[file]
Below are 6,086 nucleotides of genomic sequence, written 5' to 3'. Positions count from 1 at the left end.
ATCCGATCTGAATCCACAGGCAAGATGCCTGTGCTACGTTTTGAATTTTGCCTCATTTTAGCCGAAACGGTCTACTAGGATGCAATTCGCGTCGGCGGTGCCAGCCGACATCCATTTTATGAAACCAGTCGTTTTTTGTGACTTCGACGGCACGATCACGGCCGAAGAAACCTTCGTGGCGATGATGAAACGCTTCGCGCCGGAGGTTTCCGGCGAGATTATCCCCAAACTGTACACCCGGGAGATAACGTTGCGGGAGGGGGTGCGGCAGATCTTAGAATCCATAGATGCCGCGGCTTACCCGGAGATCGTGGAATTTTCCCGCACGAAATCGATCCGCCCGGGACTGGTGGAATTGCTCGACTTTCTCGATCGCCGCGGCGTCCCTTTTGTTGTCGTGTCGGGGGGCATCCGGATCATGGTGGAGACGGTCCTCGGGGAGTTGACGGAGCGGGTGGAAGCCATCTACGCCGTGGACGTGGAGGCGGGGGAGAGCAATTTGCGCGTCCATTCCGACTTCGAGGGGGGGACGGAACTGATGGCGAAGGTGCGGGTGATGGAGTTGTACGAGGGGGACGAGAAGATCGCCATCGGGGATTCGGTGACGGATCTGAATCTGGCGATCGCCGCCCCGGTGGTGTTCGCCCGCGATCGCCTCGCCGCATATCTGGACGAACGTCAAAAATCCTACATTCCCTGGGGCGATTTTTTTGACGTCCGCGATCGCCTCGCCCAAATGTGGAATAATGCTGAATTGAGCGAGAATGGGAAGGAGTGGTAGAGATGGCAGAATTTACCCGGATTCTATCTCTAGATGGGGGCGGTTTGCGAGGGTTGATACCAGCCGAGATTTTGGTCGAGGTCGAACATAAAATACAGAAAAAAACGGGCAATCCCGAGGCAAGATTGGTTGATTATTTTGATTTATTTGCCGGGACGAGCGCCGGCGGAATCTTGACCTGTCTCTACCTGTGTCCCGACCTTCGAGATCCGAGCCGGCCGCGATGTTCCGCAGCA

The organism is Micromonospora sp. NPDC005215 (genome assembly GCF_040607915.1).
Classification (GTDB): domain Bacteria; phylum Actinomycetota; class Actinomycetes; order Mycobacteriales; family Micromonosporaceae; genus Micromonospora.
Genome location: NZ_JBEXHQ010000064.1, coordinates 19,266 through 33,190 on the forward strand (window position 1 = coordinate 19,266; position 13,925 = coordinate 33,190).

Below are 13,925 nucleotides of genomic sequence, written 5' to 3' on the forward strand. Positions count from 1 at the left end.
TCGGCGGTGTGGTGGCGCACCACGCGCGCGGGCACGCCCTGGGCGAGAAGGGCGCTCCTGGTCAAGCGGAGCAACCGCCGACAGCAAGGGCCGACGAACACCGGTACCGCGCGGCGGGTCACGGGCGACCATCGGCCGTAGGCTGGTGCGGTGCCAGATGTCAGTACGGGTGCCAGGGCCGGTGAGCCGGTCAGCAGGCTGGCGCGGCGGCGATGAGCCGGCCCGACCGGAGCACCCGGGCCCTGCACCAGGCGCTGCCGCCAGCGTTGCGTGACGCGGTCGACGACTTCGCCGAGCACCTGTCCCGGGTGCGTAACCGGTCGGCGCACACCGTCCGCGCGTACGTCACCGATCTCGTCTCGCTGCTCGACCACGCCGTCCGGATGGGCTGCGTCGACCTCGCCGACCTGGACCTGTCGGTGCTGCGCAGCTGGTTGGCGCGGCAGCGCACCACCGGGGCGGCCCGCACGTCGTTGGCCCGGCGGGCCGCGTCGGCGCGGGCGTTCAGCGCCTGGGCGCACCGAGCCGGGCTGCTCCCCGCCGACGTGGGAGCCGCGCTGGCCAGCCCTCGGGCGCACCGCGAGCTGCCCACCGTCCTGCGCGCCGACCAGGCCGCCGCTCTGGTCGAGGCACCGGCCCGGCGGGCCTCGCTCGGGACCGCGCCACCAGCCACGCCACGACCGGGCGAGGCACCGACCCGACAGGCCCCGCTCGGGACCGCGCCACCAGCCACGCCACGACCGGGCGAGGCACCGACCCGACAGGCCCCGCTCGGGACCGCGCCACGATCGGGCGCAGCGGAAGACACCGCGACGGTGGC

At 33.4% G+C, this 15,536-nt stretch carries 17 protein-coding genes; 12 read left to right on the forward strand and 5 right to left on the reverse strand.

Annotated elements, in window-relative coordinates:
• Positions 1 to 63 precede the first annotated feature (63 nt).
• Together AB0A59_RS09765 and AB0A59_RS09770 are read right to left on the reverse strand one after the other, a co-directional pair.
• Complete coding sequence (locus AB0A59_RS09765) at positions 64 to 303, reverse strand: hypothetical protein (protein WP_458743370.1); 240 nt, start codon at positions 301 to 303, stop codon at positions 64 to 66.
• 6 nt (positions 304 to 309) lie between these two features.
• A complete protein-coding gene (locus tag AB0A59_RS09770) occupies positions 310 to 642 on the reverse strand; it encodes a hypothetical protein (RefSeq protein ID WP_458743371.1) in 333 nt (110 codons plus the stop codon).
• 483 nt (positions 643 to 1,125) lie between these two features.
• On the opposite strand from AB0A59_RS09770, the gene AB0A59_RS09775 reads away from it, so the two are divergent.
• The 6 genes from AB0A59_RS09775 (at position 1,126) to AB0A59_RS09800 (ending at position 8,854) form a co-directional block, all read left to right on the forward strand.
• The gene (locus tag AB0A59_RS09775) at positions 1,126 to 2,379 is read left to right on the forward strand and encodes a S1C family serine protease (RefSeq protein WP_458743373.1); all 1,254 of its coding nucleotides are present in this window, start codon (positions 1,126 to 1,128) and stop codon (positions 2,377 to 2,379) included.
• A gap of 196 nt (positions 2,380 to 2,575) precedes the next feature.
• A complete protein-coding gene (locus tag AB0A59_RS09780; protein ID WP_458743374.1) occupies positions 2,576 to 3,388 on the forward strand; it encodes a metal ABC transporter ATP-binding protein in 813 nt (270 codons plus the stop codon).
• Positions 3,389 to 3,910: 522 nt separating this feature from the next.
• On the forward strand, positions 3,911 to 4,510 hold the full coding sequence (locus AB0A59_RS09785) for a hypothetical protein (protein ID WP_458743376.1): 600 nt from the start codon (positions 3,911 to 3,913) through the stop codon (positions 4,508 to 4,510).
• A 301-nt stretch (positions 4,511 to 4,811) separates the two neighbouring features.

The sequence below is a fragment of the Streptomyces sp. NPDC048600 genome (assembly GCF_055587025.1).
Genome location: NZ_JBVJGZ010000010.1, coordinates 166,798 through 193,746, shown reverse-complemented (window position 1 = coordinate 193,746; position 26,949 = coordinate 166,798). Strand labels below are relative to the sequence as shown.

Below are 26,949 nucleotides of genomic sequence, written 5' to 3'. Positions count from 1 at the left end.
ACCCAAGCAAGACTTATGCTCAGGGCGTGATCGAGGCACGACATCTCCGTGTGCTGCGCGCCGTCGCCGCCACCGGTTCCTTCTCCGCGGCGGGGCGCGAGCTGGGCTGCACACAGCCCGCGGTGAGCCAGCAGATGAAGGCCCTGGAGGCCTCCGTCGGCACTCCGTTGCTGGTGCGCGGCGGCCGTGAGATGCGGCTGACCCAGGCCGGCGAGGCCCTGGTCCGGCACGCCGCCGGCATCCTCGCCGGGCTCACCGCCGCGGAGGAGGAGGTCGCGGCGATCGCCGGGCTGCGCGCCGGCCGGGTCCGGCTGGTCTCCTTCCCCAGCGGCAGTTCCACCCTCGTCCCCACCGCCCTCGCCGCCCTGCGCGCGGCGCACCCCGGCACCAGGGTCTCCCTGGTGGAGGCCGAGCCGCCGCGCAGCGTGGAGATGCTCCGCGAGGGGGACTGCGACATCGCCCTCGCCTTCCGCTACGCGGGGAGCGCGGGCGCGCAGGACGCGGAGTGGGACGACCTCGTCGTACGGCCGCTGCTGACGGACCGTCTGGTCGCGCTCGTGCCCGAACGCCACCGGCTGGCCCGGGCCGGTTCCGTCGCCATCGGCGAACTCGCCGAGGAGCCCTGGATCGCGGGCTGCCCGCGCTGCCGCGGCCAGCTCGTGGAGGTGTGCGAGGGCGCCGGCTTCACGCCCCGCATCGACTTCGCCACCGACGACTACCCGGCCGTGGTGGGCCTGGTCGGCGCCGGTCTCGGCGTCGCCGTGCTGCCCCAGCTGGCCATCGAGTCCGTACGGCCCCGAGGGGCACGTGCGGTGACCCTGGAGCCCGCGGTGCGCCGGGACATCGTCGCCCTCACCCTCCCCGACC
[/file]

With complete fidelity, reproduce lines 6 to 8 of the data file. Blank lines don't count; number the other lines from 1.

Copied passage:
Below are 13,925 nucleotides of genomic sequence, written 5' to 3' on the forward strand. Positions count from 1 at the left end.
TCGGCGGTGTGGTGGCGCACCACGCGCGCGGGCACGCCCTGGGCGAGAAGGGCGCTCCTGGTCAAGCGGAGCAACCGCCGACAGCAAGGGCCGACGAACACCGGTACCGCGCGGCGGGTCACGGGCGACCATCGGCCGTAGGCTGGTGCGGTGCCAGATGTCAGTACGGGTGCCAGGGCCGGTGAGCCGGTCAGCAGGCTGGCGCGGCGGCGATGAGCCGGCCCGACCGGAGCACCCGGGCCCTGCACCAGGCGCTGCCGCCAGCGTTGCGTGACGCGGTCGACGACTTCGCCGAGCACCTGTCCCGGGTGCGTAACCGGTCGGCGCACACCGTCCGCGCGTACGTCACCGATCTCGTCTCGCTGCTCGACCACGCCGTCCGGATGGGCTGCGTCGACCTCGCCGACCTGGACCTGTCGGTGCTGCGCAGCTGGTTGGCGCGGCAGCGCACCACCGGGGCGGCCCGCACGTCGTTGGCCCGGCGGGCCGCGTCGGCGCGGGCGTTCAGCGCCTGGGCGCACCGAGCCGGGCTGCTCCCCGCCGACGTGGGAGCCGCGCTGGCCAGCCCTCGGGCGCACCGCGAGCTGCCCACCGTCCTGCGCGCCGACCAGGCCGCCGCTCTGGTCGAGGCACCGGCCCGGCGGGCCTCGCTCGGGACCGCGCCACCAGCCACGCCACGACCGGGCGAGGCACCGACCCGACAGGCCCCGCTCGGGACCGCGCCACCAGCCACGCCACGACCGGGCGAGGCACCGACCCGACAGGCCCCGCTCGGGACCGCGCCACGATCGGGCGCAGCGGAAGACACCGCGACGGTGGC

At 33.4% G+C, this 15,536-nt stretch carries 17 protein-coding genes; 12 read left to right on the forward strand and 5 right to left on the reverse strand.